is probably the most successful solo instrumentalist in all of
rock. In a radio industry that frowns on lyricless music, Satriani
not only gets airplay, but his "Surfing with the Alien"
is used by many commercial rock stations for their commercials
and background music.
Satriani had a long-running relationship with Relativity records,
a label known for it's fondness for solo guitarists (Steve Vai
was also on Relativity). That chapter of rock history came to
a close when Relativity turned into an all- hip hop and rap label.
Satriani was immediately picked up by Epic/Sony, which had long
been distributing his records, but it's not hard to hear the disapointment
in Satriani's voice as he described the events leading up to his
change of labels. But that's starting at the end so let's go to
released a self-titled CD a few years back that was a bit of a
departure in approach for you. Was that something you were anxious
Satriani: Well, I started the project nine months before
it was completed and I did everything I could to proceed in an
unorthodox fashion and to do everything as differently as I could.
curious- what does it mean when Joe Satriani says, unorthodox?
Satriani: (Laughs) I'll tell ya, I wrote a lot of the record
on instruments I don't normally play. I switched everything upside-down.
I got rid of the idea of an album title. I had 2 or 3 studios
going at once. Instead of planning things out, I would go into
the studio with the barest of ideas- I was recording first takes,
I wasn t correcting mistakes. Even down to the kind of tape we
used, and the location and time of day we recorded... Just about
everything you could think of down to the size of guitar strings.
I did things to catch myself off-guard- not only in the performing
aspect but in the recording aspect.
in a sense you were challenging yourself...?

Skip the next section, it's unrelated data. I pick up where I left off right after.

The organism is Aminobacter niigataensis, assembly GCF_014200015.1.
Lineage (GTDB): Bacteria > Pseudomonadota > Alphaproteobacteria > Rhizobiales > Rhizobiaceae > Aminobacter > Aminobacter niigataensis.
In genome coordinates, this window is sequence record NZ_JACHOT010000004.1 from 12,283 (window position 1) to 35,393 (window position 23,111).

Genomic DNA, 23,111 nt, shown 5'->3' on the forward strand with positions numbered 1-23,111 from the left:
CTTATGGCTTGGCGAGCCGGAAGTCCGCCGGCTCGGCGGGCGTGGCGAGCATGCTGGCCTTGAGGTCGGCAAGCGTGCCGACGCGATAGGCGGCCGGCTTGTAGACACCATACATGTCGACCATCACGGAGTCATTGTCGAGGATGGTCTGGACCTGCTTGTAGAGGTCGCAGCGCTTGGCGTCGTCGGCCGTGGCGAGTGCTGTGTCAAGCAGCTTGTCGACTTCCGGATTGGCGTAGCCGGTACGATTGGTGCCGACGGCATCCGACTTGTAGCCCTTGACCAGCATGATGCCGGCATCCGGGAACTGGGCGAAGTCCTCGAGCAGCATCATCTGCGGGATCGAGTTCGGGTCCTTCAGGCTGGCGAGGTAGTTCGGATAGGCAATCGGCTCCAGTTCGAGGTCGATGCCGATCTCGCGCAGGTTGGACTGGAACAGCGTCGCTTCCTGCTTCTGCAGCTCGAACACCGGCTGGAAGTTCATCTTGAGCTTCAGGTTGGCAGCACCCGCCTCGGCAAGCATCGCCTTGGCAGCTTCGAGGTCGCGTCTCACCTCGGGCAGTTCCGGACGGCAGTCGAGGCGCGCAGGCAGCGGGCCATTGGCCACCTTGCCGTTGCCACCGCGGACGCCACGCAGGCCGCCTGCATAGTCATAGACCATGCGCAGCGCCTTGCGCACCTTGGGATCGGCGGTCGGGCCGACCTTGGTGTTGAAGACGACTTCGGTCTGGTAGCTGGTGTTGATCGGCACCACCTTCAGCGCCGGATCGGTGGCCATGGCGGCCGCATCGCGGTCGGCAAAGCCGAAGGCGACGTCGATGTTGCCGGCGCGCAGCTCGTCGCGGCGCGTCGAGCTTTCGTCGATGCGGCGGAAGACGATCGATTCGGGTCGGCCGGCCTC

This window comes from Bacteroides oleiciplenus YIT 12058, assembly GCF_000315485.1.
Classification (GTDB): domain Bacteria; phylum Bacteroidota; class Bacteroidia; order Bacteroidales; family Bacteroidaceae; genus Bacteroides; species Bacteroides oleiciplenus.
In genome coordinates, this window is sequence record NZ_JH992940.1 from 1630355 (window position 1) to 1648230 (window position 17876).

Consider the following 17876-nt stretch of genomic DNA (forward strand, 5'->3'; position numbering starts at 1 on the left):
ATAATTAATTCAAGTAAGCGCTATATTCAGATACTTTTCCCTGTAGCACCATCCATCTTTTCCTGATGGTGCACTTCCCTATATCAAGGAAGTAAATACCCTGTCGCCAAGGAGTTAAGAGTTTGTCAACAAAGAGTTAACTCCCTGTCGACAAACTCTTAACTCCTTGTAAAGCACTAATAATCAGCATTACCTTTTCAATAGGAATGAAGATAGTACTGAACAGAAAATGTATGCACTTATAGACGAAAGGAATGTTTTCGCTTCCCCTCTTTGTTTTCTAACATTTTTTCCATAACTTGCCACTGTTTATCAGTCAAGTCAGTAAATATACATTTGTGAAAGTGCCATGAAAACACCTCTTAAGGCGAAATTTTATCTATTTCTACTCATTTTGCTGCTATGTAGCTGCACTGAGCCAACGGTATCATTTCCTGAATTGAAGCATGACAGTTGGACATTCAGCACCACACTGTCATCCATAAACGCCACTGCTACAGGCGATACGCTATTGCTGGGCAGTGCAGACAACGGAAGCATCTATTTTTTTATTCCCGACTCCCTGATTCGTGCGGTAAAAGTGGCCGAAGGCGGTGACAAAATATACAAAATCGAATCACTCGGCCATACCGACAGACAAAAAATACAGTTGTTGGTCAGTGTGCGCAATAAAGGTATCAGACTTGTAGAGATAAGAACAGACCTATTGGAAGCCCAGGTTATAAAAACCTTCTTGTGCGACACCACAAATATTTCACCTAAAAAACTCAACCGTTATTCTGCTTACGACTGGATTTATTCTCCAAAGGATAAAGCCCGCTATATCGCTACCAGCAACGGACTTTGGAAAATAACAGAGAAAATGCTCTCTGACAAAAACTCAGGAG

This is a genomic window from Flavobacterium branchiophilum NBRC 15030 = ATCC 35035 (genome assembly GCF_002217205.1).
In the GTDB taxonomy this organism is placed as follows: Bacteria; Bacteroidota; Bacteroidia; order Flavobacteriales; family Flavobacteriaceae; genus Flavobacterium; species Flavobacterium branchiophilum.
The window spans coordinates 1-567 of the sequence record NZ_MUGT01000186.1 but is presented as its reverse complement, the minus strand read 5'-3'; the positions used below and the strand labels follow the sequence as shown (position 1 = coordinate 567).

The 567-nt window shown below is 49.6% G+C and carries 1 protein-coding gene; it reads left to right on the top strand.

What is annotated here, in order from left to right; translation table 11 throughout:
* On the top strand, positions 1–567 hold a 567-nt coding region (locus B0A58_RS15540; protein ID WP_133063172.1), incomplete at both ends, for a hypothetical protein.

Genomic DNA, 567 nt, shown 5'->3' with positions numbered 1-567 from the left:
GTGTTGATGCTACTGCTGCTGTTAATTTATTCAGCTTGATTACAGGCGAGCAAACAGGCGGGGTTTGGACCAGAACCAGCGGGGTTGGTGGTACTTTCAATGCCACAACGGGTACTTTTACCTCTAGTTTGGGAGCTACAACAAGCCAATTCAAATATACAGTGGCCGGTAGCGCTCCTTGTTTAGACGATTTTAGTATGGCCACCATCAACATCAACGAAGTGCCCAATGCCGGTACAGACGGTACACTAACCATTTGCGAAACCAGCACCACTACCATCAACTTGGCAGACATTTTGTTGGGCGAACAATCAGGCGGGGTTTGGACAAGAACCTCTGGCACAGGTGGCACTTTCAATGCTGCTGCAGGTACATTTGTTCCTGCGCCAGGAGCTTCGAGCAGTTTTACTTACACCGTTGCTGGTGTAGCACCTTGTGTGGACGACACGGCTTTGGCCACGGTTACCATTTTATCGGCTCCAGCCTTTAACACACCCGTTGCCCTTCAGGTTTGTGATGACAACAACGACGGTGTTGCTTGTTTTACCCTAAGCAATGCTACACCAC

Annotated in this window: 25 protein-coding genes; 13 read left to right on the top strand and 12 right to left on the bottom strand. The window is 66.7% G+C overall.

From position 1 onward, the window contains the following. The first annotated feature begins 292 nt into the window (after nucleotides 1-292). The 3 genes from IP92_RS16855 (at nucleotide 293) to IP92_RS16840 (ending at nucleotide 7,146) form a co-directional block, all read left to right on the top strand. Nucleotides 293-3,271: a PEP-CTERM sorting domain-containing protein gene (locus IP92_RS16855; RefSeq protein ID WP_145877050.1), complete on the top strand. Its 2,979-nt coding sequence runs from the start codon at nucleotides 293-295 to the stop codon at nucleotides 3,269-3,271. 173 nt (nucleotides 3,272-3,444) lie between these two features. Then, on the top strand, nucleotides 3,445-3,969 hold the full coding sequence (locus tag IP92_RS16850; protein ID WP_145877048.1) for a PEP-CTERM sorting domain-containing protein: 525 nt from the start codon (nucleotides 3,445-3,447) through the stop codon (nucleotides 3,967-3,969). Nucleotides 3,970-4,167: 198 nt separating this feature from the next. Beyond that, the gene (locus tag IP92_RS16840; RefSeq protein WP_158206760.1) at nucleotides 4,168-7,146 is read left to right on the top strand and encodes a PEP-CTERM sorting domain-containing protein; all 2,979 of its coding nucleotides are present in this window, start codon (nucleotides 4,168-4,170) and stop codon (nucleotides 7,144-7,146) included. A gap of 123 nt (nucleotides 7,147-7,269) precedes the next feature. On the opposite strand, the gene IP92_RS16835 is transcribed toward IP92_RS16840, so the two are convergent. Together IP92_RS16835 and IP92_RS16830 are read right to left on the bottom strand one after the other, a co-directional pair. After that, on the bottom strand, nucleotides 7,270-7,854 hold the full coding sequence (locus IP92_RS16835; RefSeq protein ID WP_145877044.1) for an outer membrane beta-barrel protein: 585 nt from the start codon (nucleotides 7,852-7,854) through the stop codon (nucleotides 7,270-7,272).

Satriani: Yeah, yeah. You know, I've done that, I've tried
to do that with every album. But being my seventh album, I really
had to look for things to tweak, that I'd never done.
I first heard the record, I thought there was a raunchy blues
feel to it and then I read that it was produced by Glen Johns,
who worked with the Stones...
Satriani: Oh man. Glen has worked with everybody. He's
been the seminal producer behind the Stones, The Beatles...
It seems like he had a lot of impact on the project...?
Satriani: Oh he did, yeah. I mean here's a guy who's worked
with Joan Armitrading and Belly, who s sat down and worked things
out with Keith Richards and The Eagles. He's just recorded so
much music- he s got a great set of ears and he's a wonderful
Was that the first time you ve worked with him?
Satriani: Yeah. Coincidentally, I recorded an album with
his younger brother, Andy Johns, a few years ago called, The
This all sort of ties together as you're first break came with
the Mick Jagger tour...?
Satriani: That was really a fortuitous thing to happen,
just as Surfin with the Alien was out for about 3 months
and was just beginning to gain some mometum. Mick auditioned me
for two tours, one over in Japan and a later tour of Australia
and New Zealand. That whole association really helped because
suddenly MTV paid a little attention and I got a
page in Rolling Stone and Mick, of course, was really great
at making sure every opportunity I had... he was able to help
me take advantage of it.
So Mick was really instrumental to your career in a lot of
Satriani: He even recorded some harmonica tracks for the
album but unfortunately, they didn't make the final cut. (Laughs)
Satriani: Oh! He's not sore about it. I saw him (afterwards)